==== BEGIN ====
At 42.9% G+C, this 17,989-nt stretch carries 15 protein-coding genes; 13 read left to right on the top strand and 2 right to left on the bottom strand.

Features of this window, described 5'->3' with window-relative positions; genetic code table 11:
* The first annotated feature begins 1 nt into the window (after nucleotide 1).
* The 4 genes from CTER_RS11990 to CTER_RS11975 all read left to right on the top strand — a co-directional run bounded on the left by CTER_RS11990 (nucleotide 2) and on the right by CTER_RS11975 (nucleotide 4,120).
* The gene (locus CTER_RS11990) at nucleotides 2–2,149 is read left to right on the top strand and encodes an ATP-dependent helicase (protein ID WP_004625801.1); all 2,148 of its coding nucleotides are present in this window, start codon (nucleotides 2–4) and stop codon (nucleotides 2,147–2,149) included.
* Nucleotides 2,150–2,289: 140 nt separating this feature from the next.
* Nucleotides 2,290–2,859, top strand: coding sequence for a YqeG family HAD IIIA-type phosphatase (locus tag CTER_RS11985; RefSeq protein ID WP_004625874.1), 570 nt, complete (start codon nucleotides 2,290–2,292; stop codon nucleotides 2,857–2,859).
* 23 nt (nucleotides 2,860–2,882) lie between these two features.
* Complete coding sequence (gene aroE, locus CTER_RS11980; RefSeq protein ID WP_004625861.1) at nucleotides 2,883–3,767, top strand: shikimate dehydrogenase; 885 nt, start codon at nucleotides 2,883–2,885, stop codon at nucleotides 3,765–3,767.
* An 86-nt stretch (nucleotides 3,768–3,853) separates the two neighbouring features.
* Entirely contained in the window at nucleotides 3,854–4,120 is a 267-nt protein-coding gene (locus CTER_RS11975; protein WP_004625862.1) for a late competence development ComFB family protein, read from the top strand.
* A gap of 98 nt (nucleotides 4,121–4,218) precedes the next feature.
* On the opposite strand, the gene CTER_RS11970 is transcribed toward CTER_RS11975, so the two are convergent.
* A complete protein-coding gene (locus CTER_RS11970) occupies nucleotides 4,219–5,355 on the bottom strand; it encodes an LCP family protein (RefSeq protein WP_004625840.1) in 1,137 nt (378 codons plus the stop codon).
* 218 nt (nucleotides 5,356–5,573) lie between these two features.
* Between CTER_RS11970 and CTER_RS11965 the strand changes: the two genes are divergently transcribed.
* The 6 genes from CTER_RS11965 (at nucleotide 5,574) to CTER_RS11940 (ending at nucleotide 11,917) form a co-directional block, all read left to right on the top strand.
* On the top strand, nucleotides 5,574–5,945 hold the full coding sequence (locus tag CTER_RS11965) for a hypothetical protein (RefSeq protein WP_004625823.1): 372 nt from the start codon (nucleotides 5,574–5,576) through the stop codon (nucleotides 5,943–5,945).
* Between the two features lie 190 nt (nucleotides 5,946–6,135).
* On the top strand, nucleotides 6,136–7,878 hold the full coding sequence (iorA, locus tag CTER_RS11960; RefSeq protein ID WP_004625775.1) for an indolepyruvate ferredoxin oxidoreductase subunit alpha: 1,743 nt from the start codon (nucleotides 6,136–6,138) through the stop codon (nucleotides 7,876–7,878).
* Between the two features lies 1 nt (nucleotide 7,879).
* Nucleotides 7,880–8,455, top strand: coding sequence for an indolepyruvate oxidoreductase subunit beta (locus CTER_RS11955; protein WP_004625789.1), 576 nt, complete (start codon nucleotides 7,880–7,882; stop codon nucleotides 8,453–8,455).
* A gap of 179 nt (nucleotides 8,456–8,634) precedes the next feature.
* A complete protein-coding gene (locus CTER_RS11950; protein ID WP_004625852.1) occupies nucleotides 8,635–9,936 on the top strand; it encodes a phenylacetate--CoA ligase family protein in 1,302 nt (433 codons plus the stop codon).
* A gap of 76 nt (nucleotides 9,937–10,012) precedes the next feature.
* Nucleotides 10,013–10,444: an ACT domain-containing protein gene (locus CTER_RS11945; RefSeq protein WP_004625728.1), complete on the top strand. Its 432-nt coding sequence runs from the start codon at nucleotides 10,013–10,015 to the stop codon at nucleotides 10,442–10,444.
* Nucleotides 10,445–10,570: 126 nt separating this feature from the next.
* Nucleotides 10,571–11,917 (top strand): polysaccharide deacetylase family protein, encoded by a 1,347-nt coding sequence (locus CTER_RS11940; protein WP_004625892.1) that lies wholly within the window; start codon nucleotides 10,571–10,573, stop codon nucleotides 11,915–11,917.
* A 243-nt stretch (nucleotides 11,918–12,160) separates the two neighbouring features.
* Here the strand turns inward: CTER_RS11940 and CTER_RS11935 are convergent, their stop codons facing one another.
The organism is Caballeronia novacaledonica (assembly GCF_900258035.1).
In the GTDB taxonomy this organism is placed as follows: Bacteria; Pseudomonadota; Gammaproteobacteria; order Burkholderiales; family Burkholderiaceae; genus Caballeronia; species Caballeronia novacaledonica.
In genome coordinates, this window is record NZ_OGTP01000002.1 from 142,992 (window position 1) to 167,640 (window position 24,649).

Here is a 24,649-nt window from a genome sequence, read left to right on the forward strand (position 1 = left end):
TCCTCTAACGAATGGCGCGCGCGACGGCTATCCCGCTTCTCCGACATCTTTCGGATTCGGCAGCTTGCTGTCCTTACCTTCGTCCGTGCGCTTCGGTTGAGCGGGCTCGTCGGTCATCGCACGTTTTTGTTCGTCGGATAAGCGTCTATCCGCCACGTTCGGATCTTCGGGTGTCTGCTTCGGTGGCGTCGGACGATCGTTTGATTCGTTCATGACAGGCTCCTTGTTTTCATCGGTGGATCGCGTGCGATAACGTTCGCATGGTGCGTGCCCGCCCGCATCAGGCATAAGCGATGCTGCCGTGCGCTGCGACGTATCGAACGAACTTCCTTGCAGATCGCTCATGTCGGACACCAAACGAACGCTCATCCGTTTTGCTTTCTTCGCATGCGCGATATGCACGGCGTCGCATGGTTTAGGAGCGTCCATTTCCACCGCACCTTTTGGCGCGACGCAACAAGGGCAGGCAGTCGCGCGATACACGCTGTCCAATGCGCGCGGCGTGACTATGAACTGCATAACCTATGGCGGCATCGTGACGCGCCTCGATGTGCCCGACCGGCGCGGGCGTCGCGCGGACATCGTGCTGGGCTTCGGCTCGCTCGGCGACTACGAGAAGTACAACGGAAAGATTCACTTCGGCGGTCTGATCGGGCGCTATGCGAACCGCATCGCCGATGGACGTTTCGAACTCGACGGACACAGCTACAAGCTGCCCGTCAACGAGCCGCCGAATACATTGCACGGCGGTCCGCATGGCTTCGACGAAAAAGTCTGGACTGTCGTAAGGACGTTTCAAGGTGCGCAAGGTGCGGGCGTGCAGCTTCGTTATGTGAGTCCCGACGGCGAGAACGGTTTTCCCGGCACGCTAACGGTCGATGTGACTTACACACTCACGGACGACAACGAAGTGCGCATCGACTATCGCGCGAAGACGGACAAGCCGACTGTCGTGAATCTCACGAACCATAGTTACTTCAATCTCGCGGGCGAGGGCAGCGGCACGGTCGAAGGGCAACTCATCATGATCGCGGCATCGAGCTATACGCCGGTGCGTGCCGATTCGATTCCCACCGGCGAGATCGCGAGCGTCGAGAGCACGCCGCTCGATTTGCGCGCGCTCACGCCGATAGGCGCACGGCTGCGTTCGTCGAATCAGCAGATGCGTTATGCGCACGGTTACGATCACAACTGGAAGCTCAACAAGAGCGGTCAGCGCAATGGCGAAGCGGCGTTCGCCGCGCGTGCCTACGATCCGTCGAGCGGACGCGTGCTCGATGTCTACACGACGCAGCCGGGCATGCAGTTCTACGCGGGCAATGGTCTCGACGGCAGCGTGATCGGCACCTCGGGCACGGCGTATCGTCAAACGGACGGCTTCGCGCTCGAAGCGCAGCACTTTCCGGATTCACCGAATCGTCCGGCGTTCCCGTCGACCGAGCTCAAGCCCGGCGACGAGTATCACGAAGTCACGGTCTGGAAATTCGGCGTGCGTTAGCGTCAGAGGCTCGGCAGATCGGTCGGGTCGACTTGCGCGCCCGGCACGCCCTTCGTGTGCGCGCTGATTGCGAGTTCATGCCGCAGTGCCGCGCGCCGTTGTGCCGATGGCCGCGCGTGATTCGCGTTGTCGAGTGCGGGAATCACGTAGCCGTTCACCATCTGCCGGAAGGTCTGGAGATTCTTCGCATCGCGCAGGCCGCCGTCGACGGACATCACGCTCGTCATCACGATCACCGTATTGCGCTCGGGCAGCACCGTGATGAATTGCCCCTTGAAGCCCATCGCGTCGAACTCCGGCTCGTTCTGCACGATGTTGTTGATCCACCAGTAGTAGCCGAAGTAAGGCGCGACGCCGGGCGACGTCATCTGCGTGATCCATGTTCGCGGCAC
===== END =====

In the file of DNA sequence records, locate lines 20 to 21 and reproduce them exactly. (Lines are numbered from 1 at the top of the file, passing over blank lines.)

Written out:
* On the top strand, nucleotides 6,136–7,878 hold the full coding sequence (iorA, locus tag CTER_RS11960; RefSeq protein ID WP_004625775.1) for an indolepyruvate ferredoxin oxidoreductase subunit alpha: 1,743 nt from the start codon (nucleotides 6,136–6,138) through the stop codon (nucleotides 7,876–7,878).
* Between the two features lies 1 nt (nucleotide 7,879).